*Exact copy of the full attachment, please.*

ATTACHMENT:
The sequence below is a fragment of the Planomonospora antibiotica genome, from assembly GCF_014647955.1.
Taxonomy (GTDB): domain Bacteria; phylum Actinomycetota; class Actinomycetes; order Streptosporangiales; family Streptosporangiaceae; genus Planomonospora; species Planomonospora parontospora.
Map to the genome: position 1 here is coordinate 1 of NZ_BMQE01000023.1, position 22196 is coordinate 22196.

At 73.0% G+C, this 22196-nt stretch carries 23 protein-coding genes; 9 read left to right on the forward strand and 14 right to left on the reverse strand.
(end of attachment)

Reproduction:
The sequence below is a fragment of the Planomonospora antibiotica genome, from assembly GCF_014647955.1.
Taxonomy (GTDB): domain Bacteria; phylum Actinomycetota; class Actinomycetes; order Streptosporangiales; family Streptosporangiaceae; genus Planomonospora; species Planomonospora parontospora.
Map to the genome: position 1 here is coordinate 1 of NZ_BMQE01000023.1, position 22196 is coordinate 22196.

At 73.0% G+C, this 22196-nt stretch carries 23 protein-coding genes; 9 read left to right on the forward strand and 14 right to left on the reverse strand.